World Rainforest Movement

Glyphosate in tree plantations is harmless: true or false?

“Glyphosate is less harmfull than table salt”, stated one of Aracruz Celulose’s managers at a public meeting in Brazil. Artur Duarte Branco, leader of the company workers’ trade union SINTICEL, offered to drink there and then a large glassfull of water with table salt if Aracruz’s manager drank himself a small glass of glyphosate. The man’s loyalty to the company did not go as far as that and he laughed away the challenge. Which was a wise move on his part.

The herbicide glyphosate (or Roundup) is widely used in plantation forestry, both to eliminate weeds during the initial period and to kill the trees themselves (in the case of eucalyptus plantations) after the second harvest. The “table salt” argument is used as a means to neutralize the growing environmental concerns over the wide use of Roundup in entire regions being converted to large-scale tree monocrops. However, such publicity has been shown false by independent studies which have concluded that:

1. Glyphosate can be persistent. In tests conducted by Monsanto, manufacturer of glyphosate-containing herbicides, up to 140 days were required for half of the applied glyphosate to break down or disappear from agricultural soils. At harvest, residues of glyphosate were found in lettuce, carrots, and barley planted one year after glyphosate treatment.

2. Glyphosate can drift. Test conducted by the University of California, Davis, found that glyphosate drifted up to 400 meters (1300 feet) during ground applications and 800 meters 12600 feet) during aerial applications.

3. Glyphosate is acutely toxic to humans. Ingesting about 3/4 of a cup can be lethal. Symptoms include eye and skin irritation, lung congestion, and erosion of the intestinal tract. Between 1984 and 1990 in California, glyphosate was the third most frequently reported cause of illness related to agricultural pesticide use.

4. Glyphosate has shown a wide spectrum of chronic toxicity in laboratory tests. The National Toxicology Program found that chronic feeding of glyphosate caused salivary gland lesions, reduced sperm counts, and a lengthened estrous cycle (how often an individual comes into heat). Other chronic effects found in laboratory tests include an increase in the frequency of lethal mutations in fruit flies, an increase in frequency of pancreas and liver tumors in male rats along with an increase in the frequency of thyroid tumors in females, and cataracts. (the fruit fly study used Roundup; the other studies used glyphosate.)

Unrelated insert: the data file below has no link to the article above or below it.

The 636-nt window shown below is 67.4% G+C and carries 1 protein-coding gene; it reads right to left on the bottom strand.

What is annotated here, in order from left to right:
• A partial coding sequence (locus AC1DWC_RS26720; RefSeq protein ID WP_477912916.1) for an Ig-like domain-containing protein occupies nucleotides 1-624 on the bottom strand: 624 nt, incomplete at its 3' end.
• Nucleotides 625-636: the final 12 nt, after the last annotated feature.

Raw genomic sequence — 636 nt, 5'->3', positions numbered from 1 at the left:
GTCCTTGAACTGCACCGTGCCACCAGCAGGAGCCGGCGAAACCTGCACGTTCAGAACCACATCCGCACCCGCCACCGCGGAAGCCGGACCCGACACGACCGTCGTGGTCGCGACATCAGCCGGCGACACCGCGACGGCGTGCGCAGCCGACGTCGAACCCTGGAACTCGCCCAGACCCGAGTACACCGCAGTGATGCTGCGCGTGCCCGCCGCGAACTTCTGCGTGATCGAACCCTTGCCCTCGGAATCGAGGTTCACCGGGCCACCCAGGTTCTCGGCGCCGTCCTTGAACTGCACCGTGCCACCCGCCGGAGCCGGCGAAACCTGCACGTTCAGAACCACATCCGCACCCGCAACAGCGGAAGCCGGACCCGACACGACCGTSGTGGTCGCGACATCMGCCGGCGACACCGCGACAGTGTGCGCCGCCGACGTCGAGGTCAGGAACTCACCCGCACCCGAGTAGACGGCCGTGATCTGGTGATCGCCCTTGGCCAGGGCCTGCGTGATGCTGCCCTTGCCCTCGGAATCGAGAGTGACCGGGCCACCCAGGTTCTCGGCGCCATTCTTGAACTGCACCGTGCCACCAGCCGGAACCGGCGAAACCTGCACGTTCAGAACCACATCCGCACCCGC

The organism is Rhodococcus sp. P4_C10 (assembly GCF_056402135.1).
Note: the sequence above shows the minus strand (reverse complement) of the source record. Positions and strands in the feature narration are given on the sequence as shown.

5. Roundup contains toxic trade secret ingredients. These include polyethoxylated tallowamines, causing nausea and diarrhea, and isopropylamine, causing chemical pneumonia, laryngitis, headache, and bums.

6. Roundup kills beneficial insects. Tests conducted by The International Organization for Biological Control showed that Roundup caused mortality of live beneficial species: a Thrichgramma, a predatory mite, a lacewing, a ladybug, and a predatory beetle.

7. Glyphosate is hazardous to earthworms. Tests using New Zealand’s most common earthworm showed that glyphosate, in amounts as low as 1/20 of standard application rates, reduced its growth and slowed its development.

8. Roundup inhibits mycorrhizal fungi. Canadian studies have shown that as little as 1 part per million of Roundup can reduce the growth or colonization of mycorrhizal fungi.

9. Glyphosate reduces nitrogen fixation. Amounts as small as 2 parts per million have had significant effects, and effects have been measured up to 120 days after treatment. Nitrogen- fixing bacteria shown to be impacted by glyphosate include a species found on soybeans and several species found on clover.

10. Roundup can increase the spread or severity of plant diseases. Treatment with roundup increased the severity of Rhizoctonia root rot in barley, increased the amount and growth of take-all fungus, a wheat disease), and reduced the ability of bean plants to defend themselves against anthracnose.

Source: Compilation by Caroline Cox, Northwest Coalition for Alternatives to Pesticides- (NCAP), from an article published in NCAP’s Journal of Pesticide Reform. Copies of the article, with complete references for all of .the information presented, are available from NCAP for $2.00. NCAP, PO Box 1391; Eugene, OR 97440;